NEW ORLEANS—The oral, selective, small molecule Bcl-2 inhibitor ABT-199 (GDC-0199) was found to have antitumor activity—including complete remission—in patients with high-risk relapsed/refractory chronic lymphocytic leukemia (CLL) and small lymphocytic lymphoma (SLL), a study reported at the 55th American Society of Hematology Annual Meeting and Exposition.
“We are very encouraged by these early results and, in particular, by the high rate of complete response among patients with treatment-resistant or relapsed CLL,” said John F. Seymour, MBBS, PhD, of the Department of Haematology at the Peter MacCallum Cancer Centre in East Melbourne, Australia. “Our ongoing work will seek to improve the efficacy of this drug while carefully monitoring toxicities to deliver the maximum benefit to high-risk patients where conventional chemotherapy has proven inadequate.”
The phase 1 dose-escalation study enrolled 56 patients in cohorts at doses from 150 to 1,200 mg. Median time on study was 10.9 months (range, 0.3-23.7 months). Patients received a single dose of ABT-199 on week 1 (day 3 or 7), followed by continuous once-daily doses until disease progression or unacceptable toxicity. After tumor lysis syndrome (TLS) was observed in some patients, modifications were made to the dose escalation scheme.
Of the patients, 19 (37%) had del(17p) and 35 (52%) had fludarabine-refractory disease; 13 (43%) of 30 had beta-2 microglobulin levels greater than 3 mg/L and 21 of 28 (75%) had IgVH unmutated status. Median age of the patients was 67 years (range, 36- 86 years); 76% were male.
Preliminary efficacy data showed an overall response rate of 84% for the study population; 23% had a complete response (CR) and 61%, a partial response. Those with high-risk CLL showed similar efficacy, with a response rate of 82% in del(17p) and 89% in fludarabine-refractory disease. “No detectable minimal residual disease was observed in several patients, including those with high-risk disease, who achieved CR,” Dr. Seymour said. A total of 24 patients discontinued ABT-199, eight due to adverse events (AEs), 14 due to progressive disease, and two for other reasons (one had a pulmonary embolus requiring warfarin and one went to transplant in response).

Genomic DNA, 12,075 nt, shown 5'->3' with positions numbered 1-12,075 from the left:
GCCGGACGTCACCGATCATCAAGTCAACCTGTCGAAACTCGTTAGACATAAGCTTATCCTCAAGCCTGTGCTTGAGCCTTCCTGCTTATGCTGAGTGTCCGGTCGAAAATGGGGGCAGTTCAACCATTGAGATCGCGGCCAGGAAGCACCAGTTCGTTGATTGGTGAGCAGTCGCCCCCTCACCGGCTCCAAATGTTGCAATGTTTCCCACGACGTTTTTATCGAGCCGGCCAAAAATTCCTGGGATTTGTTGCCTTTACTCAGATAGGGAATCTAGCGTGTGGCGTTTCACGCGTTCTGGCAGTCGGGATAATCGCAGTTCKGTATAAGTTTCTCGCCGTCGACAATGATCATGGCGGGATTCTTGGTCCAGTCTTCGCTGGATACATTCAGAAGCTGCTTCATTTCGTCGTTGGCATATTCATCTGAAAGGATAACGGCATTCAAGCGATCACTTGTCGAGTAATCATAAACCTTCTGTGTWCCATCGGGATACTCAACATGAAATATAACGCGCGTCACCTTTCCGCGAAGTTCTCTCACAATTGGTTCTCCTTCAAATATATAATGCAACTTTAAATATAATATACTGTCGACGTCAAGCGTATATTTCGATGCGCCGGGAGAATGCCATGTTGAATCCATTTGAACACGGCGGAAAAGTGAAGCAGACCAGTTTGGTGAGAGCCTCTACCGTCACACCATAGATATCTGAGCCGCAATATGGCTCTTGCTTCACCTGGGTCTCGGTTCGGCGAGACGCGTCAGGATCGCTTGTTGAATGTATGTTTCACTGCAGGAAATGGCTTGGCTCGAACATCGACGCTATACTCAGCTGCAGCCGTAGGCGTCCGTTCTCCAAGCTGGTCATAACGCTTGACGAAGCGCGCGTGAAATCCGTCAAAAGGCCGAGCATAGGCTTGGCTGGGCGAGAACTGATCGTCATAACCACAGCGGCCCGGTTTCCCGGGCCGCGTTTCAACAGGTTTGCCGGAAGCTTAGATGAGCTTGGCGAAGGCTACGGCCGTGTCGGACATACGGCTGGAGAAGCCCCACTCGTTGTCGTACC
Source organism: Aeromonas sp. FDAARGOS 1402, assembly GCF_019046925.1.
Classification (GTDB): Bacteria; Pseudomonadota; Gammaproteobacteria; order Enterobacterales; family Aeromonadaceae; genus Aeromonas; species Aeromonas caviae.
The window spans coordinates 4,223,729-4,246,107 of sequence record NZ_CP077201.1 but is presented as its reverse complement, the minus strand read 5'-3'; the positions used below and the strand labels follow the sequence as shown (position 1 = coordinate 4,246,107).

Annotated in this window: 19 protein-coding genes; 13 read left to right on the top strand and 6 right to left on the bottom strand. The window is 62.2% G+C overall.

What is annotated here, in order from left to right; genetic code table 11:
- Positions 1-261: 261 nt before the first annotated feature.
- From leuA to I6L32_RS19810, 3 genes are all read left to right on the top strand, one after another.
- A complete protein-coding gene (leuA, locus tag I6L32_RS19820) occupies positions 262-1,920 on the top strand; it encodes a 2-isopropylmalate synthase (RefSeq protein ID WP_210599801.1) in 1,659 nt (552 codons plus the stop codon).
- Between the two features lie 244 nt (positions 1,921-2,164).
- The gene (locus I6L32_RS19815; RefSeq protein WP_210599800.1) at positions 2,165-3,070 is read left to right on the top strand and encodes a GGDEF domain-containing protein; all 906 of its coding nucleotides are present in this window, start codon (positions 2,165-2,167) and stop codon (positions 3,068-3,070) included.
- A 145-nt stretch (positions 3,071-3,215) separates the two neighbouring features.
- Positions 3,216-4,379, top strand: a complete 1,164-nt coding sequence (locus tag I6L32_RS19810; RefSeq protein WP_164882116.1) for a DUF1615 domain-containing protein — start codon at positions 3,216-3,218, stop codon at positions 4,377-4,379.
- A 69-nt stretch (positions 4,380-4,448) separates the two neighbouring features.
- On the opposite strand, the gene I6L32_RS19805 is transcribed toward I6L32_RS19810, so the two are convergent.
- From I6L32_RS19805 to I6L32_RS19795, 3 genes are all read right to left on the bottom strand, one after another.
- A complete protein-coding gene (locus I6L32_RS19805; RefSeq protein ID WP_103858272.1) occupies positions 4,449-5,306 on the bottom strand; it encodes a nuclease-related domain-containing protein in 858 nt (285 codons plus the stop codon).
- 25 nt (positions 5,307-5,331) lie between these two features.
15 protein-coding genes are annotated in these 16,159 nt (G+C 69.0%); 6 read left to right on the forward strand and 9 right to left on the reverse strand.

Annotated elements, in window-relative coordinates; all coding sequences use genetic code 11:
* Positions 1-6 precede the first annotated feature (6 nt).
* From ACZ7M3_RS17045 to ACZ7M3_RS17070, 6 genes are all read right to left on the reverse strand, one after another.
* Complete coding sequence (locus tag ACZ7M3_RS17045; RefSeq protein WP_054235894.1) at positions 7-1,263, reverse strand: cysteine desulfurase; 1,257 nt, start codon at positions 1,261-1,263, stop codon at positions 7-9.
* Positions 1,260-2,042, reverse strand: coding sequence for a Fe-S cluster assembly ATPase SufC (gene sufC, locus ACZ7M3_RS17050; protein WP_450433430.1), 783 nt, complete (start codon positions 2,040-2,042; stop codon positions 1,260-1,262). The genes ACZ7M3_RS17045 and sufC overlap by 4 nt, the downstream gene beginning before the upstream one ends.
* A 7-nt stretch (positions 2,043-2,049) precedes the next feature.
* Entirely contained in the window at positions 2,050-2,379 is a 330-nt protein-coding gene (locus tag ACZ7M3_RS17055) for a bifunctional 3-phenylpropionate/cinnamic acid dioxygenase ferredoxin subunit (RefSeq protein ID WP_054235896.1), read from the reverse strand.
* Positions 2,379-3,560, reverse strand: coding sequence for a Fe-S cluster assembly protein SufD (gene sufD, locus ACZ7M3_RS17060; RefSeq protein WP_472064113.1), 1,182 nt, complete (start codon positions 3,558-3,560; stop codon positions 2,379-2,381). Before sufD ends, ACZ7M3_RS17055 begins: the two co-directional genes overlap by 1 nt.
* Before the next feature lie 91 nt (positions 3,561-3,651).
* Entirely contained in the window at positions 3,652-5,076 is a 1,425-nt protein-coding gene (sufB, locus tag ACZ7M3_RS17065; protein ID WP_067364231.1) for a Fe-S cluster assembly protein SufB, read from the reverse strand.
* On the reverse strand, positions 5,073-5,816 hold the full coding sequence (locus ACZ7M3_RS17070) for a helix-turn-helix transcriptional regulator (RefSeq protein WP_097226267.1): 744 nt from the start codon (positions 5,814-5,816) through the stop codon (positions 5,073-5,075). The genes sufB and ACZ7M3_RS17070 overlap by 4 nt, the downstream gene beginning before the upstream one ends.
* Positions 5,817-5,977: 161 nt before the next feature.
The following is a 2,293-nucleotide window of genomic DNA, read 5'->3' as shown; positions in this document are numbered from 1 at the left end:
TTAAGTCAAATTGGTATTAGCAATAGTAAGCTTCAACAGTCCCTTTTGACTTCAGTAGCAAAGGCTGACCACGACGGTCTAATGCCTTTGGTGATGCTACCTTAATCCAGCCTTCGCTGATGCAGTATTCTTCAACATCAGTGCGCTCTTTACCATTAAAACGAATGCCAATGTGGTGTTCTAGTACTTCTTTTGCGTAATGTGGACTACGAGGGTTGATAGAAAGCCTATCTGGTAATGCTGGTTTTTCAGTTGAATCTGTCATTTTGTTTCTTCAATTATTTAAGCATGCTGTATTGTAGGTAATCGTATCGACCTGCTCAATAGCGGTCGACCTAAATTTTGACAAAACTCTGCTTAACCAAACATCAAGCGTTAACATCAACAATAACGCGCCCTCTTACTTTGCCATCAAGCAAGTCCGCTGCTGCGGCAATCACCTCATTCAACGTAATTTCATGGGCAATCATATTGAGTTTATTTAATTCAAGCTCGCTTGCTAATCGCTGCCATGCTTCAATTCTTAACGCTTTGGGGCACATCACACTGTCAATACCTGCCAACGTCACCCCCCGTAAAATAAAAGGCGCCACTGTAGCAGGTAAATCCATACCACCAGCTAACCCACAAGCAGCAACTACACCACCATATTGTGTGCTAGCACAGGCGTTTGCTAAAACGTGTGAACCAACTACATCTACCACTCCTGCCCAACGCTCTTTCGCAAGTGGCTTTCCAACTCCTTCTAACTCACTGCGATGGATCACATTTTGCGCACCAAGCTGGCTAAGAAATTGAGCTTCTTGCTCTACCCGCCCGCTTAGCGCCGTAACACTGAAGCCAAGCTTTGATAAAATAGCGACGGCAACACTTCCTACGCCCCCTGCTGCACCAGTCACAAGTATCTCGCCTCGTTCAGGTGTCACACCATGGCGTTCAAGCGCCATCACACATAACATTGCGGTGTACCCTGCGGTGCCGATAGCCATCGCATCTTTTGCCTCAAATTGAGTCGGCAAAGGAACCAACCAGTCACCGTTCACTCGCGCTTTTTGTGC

The most common AEs were diarrhea (43%), nausea (40%), neutropenia (37%), fatigue (33%), upper respiratory tract infection (33%), and cough (22%). Grade 3/4 AEs occurring in three patients or more were neutropenia (36%), anemia (9%) thrombocytopenia (9%), TLS (9%), febrile neutropenia (7%), hyperglycemia (7%), and hypophosphatemia (4%).
Serious AEs possibly or probably related to ABT-199 included febrile neutropenia in three patients (5%) and TLS, also in three patients (5%). There was one sudden death in the setting of TLS.
Risk of TLS is being addressed using a titrated dosing scheme combined with aggressive prophylaxis, monitoring, and management, he said. As of the latest database analysis, no additional events, either clinical or laboratory, have been reported with the new dosing scheme.
Preliminary pharmacokinetics of ABT-199 show that after a single dose with a low-fat meal, Cmax and T1/2 values were approximately 6 and 17 hours, respectively, supporting daily dosing. ABT-199 exposures (Cmax and AUC) were approximately dose proportional between 150 mg and 800 mg dose levels at steady state.
Dr. Seymour said that ABT-199 monotherapy and combination trials in CLL have begun enrolling, including a phase 2 monotherapy study in patients with relapsed del(17p) as well as combination studies with either rituximab or obinutuzumab in those with relapsed CLL.